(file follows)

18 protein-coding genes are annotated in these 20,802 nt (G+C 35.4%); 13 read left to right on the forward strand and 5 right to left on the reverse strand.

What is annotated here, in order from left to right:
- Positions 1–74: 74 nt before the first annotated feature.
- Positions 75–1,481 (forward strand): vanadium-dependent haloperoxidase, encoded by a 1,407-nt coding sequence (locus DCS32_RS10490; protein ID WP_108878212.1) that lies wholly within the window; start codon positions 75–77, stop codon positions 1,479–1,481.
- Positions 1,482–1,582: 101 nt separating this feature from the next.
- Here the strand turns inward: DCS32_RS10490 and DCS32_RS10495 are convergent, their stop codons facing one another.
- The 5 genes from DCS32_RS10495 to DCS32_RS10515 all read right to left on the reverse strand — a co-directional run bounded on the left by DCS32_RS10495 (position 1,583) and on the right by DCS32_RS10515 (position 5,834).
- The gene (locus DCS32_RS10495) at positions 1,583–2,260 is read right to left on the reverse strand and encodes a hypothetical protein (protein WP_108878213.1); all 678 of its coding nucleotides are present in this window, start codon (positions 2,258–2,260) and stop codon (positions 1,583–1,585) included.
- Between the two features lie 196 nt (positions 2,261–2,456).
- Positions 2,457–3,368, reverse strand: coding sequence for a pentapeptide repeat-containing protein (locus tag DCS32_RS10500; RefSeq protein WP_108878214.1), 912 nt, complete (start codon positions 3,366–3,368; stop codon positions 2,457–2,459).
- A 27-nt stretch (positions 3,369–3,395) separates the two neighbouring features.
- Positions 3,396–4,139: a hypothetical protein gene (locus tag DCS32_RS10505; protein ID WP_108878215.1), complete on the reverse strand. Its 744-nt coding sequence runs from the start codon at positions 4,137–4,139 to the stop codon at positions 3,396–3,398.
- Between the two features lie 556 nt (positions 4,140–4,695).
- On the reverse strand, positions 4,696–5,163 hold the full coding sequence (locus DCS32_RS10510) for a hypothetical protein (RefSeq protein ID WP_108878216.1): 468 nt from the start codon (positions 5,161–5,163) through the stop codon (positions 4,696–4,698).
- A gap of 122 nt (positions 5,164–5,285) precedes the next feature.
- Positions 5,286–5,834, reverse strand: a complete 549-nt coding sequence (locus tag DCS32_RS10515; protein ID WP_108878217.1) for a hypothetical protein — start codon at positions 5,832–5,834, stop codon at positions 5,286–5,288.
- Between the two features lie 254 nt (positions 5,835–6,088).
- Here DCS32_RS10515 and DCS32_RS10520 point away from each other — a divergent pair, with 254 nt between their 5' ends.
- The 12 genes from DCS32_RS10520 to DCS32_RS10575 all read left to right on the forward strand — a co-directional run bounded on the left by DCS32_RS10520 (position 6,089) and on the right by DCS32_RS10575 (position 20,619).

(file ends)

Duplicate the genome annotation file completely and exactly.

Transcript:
18 protein-coding genes are annotated in these 20,802 nt (G+C 35.4%); 13 read left to right on the forward strand and 5 right to left on the reverse strand.

What is annotated here, in order from left to right:
- Positions 1–74: 74 nt before the first annotated feature.
- Positions 75–1,481 (forward strand): vanadium-dependent haloperoxidase, encoded by a 1,407-nt coding sequence (locus DCS32_RS10490; protein ID WP_108878212.1) that lies wholly within the window; start codon positions 75–77, stop codon positions 1,479–1,481.
- Positions 1,482–1,582: 101 nt separating this feature from the next.
- Here the strand turns inward: DCS32_RS10490 and DCS32_RS10495 are convergent, their stop codons facing one another.
- The 5 genes from DCS32_RS10495 to DCS32_RS10515 all read right to left on the reverse strand — a co-directional run bounded on the left by DCS32_RS10495 (position 1,583) and on the right by DCS32_RS10515 (position 5,834).
- The gene (locus DCS32_RS10495) at positions 1,583–2,260 is read right to left on the reverse strand and encodes a hypothetical protein (protein WP_108878213.1); all 678 of its coding nucleotides are present in this window, start codon (positions 2,258–2,260) and stop codon (positions 1,583–1,585) included.
- Between the two features lie 196 nt (positions 2,261–2,456).
- Positions 2,457–3,368, reverse strand: coding sequence for a pentapeptide repeat-containing protein (locus tag DCS32_RS10500; RefSeq protein WP_108878214.1), 912 nt, complete (start codon positions 3,366–3,368; stop codon positions 2,457–2,459).
- A 27-nt stretch (positions 3,369–3,395) separates the two neighbouring features.
- Positions 3,396–4,139: a hypothetical protein gene (locus tag DCS32_RS10505; protein ID WP_108878215.1), complete on the reverse strand. Its 744-nt coding sequence runs from the start codon at positions 4,137–4,139 to the stop codon at positions 3,396–3,398.
- Between the two features lie 556 nt (positions 4,140–4,695).
- On the reverse strand, positions 4,696–5,163 hold the full coding sequence (locus DCS32_RS10510) for a hypothetical protein (RefSeq protein ID WP_108878216.1): 468 nt from the start codon (positions 5,161–5,163) through the stop codon (positions 4,696–4,698).
- A gap of 122 nt (positions 5,164–5,285) precedes the next feature.
- Positions 5,286–5,834, reverse strand: a complete 549-nt coding sequence (locus tag DCS32_RS10515; protein ID WP_108878217.1) for a hypothetical protein — start codon at positions 5,832–5,834, stop codon at positions 5,286–5,288.
- Between the two features lie 254 nt (positions 5,835–6,088).
- Here DCS32_RS10515 and DCS32_RS10520 point away from each other — a divergent pair, with 254 nt between their 5' ends.
- The 12 genes from DCS32_RS10520 to DCS32_RS10575 all read left to right on the forward strand — a co-directional run bounded on the left by DCS32_RS10520 (position 6,089) and on the right by DCS32_RS10575 (position 20,619).